Picturing Consciousness: Out of the Deep Waters by Katherine McDaniel

Exploring our inner landscape can be as challenging as exploring the world around us. How are these two worlds linked?

Out of the Deep Waters © Katherine McDaniel, 2014

Out of the Deep Waters
© Katherine McDaniel, 2014

My newest painting is called Out of the Deep Waters. It’s about the interplay between external reality and the unconscious that produces both life and art. I chose a limited color palette here, dominated by shades of blue, brownish reds and yellows. This color palette and the subject matter itself strike me as vaguely like those of some indigenous peoples, but I can’t quite place them.

photo 3 There are two fields in this painting, the underwater realm and the realm of the sky, separated by large waves of sea foam. Below is the deep blue ocean, darkening into black and peopled with various shapes. Near the surface is a strange vessel, perhaps a shell, or, in my mind, a piece of ancient pottery or basketry. It is just barely beneath the waves and seems to help shape them. Lower down, an angel fish swims gracefully past, followed by an unusual figure that appears to have a head, fin, and tentacles. A fish tail and body dive away from our eyes, plunging deeper into the darkness and off the side of the painting. Is this a whale, a fish, or a mermaid? We can’t get deep enough to tell. In the bottom lefthand corner lies a shining treasure, which we also cannot comprehend. Is it something floating there, or is it the ocean bottom?

Emerging from the water is a tremendous figure that dominates the picture. This creature represents the Self. Its tail remains in the water, but most of it rises majestically into the rusty reddish air, a shining kite like shape with branched arms that come from its sides. The creature’s right side is yellowish, perhaps illuminated by the sun, pictured here as a large sunflower. The creature’s left lies in shade and is a dark reddish brown. At the center of the being is a small blue chevron which looks rather like an upside down heart. The blue chevron reminds me that the center of my being is the subconscious, which is akin to the great blue sea of unconsciousness below it.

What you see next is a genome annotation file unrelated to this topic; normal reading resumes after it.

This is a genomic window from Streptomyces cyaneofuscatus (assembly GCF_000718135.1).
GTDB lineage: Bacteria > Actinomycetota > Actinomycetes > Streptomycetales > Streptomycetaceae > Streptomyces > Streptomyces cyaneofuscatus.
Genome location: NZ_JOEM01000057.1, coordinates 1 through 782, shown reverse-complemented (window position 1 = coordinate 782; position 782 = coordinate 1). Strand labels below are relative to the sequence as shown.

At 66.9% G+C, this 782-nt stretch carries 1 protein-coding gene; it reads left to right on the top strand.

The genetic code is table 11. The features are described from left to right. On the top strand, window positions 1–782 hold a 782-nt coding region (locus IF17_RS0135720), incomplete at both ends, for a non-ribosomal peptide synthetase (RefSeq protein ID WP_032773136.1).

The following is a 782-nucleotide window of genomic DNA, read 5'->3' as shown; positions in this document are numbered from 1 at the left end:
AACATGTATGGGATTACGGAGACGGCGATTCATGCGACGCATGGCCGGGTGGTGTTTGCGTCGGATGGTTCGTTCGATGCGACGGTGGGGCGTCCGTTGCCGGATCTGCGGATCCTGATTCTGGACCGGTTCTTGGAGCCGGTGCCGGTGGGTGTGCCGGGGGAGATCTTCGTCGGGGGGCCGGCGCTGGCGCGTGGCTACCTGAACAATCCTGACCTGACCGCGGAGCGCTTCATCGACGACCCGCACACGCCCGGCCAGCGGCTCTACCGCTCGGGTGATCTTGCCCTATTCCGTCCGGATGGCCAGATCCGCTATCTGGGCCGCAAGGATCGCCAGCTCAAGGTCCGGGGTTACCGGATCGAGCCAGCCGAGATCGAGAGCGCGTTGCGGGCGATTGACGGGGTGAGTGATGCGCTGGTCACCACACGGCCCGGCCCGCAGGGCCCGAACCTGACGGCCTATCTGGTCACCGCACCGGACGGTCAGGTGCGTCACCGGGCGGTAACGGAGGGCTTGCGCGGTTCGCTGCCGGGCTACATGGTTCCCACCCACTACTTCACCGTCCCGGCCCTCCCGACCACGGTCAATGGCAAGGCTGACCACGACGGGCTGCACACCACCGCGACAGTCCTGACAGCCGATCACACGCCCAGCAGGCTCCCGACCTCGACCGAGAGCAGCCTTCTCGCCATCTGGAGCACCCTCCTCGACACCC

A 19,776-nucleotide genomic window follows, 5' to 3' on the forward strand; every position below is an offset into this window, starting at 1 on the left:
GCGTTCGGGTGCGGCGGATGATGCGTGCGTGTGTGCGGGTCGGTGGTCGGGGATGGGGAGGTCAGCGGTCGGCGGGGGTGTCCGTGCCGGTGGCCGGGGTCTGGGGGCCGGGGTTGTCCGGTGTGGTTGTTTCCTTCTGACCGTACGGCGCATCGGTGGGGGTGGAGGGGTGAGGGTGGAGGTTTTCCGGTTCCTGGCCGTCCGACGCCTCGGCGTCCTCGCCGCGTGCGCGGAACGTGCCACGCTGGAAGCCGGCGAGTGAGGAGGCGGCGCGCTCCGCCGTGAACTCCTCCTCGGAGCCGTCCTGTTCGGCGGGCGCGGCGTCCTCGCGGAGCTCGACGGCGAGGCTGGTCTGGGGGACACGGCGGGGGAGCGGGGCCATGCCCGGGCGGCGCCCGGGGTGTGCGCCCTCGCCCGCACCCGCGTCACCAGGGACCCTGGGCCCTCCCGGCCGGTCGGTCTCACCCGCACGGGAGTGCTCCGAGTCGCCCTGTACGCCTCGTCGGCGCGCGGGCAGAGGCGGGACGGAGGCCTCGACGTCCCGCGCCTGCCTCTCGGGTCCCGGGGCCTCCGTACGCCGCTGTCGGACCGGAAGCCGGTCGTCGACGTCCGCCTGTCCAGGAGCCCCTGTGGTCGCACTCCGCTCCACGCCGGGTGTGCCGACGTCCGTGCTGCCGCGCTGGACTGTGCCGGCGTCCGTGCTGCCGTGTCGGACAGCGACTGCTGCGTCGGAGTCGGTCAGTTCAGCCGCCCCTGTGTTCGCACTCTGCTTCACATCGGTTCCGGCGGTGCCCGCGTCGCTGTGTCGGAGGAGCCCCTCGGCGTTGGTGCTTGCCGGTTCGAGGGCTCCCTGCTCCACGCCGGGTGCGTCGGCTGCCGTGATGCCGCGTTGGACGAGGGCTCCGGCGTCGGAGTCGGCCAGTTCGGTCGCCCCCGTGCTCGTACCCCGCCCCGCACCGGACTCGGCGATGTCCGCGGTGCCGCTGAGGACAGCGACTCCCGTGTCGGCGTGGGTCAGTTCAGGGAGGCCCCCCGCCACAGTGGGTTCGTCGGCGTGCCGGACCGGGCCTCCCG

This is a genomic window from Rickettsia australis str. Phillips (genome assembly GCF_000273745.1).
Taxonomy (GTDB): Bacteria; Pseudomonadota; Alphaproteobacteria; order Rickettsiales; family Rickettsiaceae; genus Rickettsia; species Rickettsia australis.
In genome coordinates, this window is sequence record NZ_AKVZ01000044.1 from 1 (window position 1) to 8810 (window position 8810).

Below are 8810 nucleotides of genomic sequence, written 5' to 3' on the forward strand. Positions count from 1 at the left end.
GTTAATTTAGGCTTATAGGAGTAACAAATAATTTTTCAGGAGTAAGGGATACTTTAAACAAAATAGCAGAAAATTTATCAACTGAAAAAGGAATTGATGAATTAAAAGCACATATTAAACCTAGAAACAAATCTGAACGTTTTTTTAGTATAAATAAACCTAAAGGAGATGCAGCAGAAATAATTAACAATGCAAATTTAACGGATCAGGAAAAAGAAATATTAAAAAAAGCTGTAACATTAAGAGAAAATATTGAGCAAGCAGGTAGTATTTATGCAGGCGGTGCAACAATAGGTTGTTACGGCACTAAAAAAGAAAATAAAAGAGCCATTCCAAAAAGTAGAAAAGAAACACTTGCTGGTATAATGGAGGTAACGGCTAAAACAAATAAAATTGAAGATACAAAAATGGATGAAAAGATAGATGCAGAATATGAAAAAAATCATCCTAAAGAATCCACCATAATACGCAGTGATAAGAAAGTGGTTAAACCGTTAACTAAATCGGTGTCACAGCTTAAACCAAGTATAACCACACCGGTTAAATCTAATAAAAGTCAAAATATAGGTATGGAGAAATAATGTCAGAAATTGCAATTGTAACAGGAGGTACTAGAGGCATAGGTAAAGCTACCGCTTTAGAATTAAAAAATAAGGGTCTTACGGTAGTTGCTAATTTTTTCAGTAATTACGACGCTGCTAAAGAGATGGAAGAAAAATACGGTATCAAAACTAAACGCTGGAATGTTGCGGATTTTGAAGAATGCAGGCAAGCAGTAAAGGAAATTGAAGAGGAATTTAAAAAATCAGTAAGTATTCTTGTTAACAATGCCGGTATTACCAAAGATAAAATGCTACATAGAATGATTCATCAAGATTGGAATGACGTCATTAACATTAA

photo 2 Next to the shadowed side of the Self, a paintbrush drips into the water, dripping a dirty yellow on to the fish tail below it, which swims away, anxious to stay unrevealed. The brush is draped with a deep blue cloth that blows in the wind. It is interesting to note that items in the water echo the red color of the sky, and items in the air that of the blue water. This, for me, represents unity and the mystery of interconnection between inner and outer worlds. Art is of both realms.

photo 4 The yellow shades I interpret as illumination, which comes from an exterior source, separate from the air and water but present in both, and indeed, in every figure here. The sun is yellow, but contains a darker center, similarly the buried treasure is not only comprised of brilliance, but of the ordinary (brown).

As always, I practice automatic painting, which means I do not plan before I begin applying color. That means my subconscious is very deeply involved in what appears on the canvas and that I frequently miss things that it is trying to manifest. So, if you see something that speaks to you or recognize a symbol I may have missed, please let me know about it.

Quote for Today: K. O. Eckland

Within all of us is a varying amount of space lint and star dust, the residue from our creation. Most are too busy to notice it, and it is stronger in some than others. It is strongest in those of us who fly and is responsible for an unconscious, subtle desire to slip into some wings and try for the elusive boundaries of our origin.

K. O. Eckland, Footprints On Clouds.


CCLI by European Southern Observatory on wikimedia commons

CCLI by European Southern Observatory on wikimedia commons